You’re not friends. You’ll never be friends. You’ll be in love ’til it kills you both. You’ll fight, and you’ll shag, and you’ll hate each other ’til it makes you quiver, but you’ll never be friends.
Buffy starts off as a story about misfits, and to be fair, it does continue in this vein for the majority of the show. No matter what they do, they will always be a little bit different to everyone else. And hey, as someone who has always been different, there is nothing wrong with that (don’t ever listen to anyone who says there is something wrong with you).
However, the main thing that has so many people debating isn’t the ‘blonde girl running into a room and killing all the monsters’ but the vampire slayer falling in love (twice) with the vampire.
Buffy’s love story with Angel is definitely one that is destined to end in disaster. Angel is Romeo and Buffy is Juliet. They are a tragedy waiting to happen, and though both of them know this without any doubt, they are still determined to be together. The consequences are something that they seem to be happy enough to either ignore altogether or just forget until they are unavoidable.
Buffy’s infatuation with Angel led to the release of Angelus, a pretty nasty piece of work who actually made the character of Angel rather interesting. To be honest, Angel’s character, the mysterious brooding vampire who was a ‘vegetarian’ was a little lacklustre, and probably at least partially responsible for the sparkly vegetarian vampires in Twilight.
Angelus’ escape at the moment of Angel’s greatest pleasure (yes, here I do mean Buffy) led to some of the strongest episodes of Buffy ever, at least in my view.
Angelus clearly had a desire to destroy everything that made him feel anything resembling human emotions, which makes me wonder what sort of human he’d been before his turning. But even though he was an absolute jerk (stronger words come to mind, truthfully), he still toyed with his desired victim…giving her clues as to his true intentions. Poor Jenny Calendar and the accidentally-activated slayer Kendra were his only human victims (if you’re counting the ones we were given a chance to get to know) unless you count poor Willow’s fish).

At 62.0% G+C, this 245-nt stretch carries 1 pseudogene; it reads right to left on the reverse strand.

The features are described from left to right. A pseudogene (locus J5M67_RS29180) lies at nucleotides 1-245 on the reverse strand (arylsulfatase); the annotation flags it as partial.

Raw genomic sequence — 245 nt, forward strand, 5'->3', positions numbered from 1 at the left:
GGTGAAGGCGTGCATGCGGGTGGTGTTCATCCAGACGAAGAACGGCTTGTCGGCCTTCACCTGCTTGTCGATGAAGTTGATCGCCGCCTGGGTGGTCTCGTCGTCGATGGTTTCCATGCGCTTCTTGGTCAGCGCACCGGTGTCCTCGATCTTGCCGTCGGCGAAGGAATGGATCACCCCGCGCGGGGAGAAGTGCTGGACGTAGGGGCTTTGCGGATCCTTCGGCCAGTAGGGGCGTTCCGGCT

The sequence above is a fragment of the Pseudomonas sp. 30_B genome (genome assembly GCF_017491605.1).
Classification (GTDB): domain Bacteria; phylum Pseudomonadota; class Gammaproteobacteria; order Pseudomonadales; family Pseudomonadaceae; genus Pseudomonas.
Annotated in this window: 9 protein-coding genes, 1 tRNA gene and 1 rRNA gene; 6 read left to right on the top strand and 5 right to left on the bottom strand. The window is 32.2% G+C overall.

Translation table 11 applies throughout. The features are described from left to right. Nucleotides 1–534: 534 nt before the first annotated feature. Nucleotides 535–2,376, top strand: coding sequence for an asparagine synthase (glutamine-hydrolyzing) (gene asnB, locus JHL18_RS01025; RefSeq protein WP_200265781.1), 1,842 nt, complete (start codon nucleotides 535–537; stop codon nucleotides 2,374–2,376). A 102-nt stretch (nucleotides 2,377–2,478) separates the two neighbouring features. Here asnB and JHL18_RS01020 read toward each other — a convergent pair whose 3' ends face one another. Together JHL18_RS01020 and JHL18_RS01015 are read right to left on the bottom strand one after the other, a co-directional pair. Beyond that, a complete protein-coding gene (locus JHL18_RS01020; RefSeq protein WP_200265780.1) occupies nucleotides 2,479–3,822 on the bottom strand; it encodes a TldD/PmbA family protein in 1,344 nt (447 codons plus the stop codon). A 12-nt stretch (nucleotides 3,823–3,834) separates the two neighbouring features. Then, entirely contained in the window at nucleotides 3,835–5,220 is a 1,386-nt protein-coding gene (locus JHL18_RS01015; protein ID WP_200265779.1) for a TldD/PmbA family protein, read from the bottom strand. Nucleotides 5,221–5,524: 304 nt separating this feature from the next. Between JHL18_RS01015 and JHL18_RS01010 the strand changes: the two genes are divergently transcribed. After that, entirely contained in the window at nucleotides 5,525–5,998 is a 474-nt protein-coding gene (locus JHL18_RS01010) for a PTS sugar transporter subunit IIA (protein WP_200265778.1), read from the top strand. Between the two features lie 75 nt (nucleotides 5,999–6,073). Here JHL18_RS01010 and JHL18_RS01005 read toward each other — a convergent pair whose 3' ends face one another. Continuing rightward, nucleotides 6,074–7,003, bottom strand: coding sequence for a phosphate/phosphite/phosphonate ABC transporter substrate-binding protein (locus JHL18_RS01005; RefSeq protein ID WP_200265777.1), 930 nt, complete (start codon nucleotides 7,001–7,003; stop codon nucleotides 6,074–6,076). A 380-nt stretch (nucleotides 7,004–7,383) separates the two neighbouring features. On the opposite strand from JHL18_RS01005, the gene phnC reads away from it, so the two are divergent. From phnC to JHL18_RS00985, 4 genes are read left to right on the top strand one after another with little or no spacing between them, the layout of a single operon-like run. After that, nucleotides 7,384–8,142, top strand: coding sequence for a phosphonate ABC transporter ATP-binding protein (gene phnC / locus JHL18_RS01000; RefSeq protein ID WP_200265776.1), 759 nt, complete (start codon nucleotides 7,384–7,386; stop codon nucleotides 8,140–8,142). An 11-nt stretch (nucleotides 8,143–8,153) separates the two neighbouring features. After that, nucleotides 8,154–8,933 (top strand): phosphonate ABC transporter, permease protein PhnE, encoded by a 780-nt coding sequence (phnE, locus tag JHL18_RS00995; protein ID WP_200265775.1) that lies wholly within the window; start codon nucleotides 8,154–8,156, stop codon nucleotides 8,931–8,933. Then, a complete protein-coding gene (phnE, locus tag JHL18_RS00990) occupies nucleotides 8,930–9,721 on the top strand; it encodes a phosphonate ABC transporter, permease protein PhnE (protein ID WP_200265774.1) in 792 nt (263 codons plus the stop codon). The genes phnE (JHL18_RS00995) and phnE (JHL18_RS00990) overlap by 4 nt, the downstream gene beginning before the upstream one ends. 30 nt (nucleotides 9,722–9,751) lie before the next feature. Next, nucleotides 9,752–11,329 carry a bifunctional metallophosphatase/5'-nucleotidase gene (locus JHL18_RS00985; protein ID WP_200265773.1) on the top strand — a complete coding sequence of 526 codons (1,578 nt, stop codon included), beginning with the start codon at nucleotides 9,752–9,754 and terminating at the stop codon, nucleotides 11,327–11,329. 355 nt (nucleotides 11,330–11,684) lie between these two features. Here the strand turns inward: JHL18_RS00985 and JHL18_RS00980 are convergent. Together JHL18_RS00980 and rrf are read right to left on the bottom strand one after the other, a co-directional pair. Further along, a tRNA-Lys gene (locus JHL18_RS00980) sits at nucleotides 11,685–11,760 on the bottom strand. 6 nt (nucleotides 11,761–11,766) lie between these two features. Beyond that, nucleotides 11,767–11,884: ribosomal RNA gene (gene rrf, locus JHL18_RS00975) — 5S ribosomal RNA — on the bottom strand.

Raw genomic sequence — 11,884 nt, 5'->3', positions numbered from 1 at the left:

Anyway, back to the love story. Buffy, in true ‘star-crossed tragic heroine’ style, has to destroy her beloved before he destroys the world. Okay, so the tale of Romeo and Juliet wasn’t quite so disastrous for everyone else around them (it wasn’t apocalyptic), but the moment Buffy has to pull the metaphorical trigger and actually destroy Angel, or the world, she is ‘adult’ enough to know what she has to do. The act of killing the man she loves, sending him into a hellish dimension even though she knows he has regained his soul and will suffer, is a true sacrifice.
After killing Angel to save the world, Buffy is broken and the opening of season three is about getting her back, helping her to find herself, though she is keeping a lot from her friends. She is battling guilt and regret and wants nothing more than to get Angel back.
Even after Angel returns from the hell dimension, destroyed by what he experienced and saw, things are not the same. They are still in love but have to face the knowledge that they can never be together.
After Angel leaves, which he claims is for her good (oh how nice to be so self-sacrificing), he leaves a huge hole in the group. Luckily, Buffy has the support of her friends and she sort of bounces back, conveniently right into the arms of Riley Finn (we will not go there)…and of course, there is her return to the love of a vampire (seems she is forever destined to want to fight her slayer nature and be with her ‘natural enemy’) in the form of Spike…but her forever love will always be Angel.